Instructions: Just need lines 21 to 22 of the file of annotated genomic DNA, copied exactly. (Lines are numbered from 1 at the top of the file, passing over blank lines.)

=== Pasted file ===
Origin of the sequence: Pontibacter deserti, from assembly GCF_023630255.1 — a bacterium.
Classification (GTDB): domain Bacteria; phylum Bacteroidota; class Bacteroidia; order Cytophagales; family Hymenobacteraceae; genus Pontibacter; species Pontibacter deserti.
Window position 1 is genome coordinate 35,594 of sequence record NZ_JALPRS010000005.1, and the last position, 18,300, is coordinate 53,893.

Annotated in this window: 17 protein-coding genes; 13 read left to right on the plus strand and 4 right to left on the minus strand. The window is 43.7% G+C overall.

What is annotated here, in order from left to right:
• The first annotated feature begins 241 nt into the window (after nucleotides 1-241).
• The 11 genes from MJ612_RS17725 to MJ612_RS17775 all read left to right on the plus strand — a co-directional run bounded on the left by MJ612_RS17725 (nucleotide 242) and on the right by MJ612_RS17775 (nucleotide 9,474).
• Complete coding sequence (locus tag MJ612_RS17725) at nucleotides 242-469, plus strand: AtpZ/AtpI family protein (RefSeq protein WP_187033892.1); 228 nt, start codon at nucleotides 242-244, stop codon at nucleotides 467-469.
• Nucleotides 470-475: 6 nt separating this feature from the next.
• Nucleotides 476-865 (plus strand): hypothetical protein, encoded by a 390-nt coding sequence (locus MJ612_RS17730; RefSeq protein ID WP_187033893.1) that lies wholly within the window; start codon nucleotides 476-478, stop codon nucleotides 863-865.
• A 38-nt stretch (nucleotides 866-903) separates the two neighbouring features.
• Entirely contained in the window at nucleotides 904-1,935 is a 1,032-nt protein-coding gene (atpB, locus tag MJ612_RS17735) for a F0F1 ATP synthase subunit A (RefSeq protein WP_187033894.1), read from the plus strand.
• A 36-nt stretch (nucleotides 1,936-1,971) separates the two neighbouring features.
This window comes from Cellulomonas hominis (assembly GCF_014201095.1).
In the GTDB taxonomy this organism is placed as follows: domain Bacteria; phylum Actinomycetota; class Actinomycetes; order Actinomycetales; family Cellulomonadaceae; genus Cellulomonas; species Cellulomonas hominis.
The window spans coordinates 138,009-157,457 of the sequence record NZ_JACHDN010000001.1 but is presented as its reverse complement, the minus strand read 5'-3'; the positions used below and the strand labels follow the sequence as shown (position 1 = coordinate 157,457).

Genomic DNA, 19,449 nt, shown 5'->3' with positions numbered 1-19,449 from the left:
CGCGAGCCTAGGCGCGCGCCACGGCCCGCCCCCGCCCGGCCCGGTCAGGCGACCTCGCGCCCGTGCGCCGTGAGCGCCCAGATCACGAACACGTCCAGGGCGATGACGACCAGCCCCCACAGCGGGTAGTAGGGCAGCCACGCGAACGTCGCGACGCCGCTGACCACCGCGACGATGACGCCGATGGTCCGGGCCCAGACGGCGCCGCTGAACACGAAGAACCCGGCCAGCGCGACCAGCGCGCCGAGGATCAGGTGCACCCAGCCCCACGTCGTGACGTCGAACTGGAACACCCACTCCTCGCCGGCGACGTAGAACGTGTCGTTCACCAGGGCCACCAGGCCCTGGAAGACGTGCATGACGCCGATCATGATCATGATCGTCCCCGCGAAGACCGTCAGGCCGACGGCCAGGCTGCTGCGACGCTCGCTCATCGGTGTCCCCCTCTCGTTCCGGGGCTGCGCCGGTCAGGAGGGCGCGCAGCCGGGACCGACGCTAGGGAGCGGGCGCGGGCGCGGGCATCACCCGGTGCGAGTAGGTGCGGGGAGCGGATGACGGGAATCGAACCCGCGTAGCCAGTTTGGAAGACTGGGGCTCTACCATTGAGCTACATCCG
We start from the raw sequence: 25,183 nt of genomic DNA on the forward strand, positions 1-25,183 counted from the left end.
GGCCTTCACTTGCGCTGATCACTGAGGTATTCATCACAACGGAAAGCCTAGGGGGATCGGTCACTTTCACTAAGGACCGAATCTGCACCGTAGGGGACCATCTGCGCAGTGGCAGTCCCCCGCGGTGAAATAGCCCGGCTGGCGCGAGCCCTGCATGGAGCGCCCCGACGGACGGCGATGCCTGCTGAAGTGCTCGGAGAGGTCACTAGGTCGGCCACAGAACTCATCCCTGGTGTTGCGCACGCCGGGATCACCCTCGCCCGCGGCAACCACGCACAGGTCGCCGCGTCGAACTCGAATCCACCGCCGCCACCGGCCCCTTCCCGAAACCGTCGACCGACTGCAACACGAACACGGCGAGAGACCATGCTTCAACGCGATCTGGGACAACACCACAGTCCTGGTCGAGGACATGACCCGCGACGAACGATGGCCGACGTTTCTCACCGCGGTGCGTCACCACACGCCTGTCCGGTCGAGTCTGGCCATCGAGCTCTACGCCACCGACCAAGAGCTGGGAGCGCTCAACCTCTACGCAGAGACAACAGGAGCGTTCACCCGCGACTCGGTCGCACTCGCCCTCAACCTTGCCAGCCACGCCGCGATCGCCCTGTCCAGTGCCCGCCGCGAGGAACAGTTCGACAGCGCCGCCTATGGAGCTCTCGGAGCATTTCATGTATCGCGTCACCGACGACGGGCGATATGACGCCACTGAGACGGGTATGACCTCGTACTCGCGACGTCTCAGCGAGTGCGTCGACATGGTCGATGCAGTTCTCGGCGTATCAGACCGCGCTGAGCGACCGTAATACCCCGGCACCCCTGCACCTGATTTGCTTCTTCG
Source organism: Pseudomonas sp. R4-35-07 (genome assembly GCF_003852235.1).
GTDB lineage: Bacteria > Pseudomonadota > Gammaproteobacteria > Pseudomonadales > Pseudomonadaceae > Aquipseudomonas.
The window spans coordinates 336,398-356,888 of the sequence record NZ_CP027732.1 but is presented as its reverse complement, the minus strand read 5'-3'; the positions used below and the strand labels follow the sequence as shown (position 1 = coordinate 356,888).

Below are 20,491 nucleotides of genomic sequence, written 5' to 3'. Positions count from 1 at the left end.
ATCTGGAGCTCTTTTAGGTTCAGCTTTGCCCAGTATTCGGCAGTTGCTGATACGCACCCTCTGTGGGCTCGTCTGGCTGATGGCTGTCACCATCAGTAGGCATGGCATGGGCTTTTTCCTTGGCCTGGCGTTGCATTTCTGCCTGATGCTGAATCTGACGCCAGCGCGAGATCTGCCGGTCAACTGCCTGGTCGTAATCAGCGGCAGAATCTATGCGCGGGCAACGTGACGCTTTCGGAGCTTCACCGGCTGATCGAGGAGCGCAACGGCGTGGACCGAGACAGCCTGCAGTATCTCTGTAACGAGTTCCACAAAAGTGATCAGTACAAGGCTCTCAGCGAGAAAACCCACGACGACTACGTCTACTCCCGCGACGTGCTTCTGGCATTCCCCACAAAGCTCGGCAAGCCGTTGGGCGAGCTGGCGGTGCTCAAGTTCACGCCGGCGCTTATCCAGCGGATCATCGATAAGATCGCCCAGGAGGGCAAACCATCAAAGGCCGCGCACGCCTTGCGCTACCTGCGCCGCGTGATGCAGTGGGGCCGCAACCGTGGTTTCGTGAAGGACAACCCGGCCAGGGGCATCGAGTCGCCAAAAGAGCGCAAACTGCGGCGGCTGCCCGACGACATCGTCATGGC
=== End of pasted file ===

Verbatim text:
Source organism: Pseudomonas sp. R4-35-07 (genome assembly GCF_003852235.1).
GTDB lineage: Bacteria > Pseudomonadota > Gammaproteobacteria > Pseudomonadales > Pseudomonadaceae > Aquipseudomonas.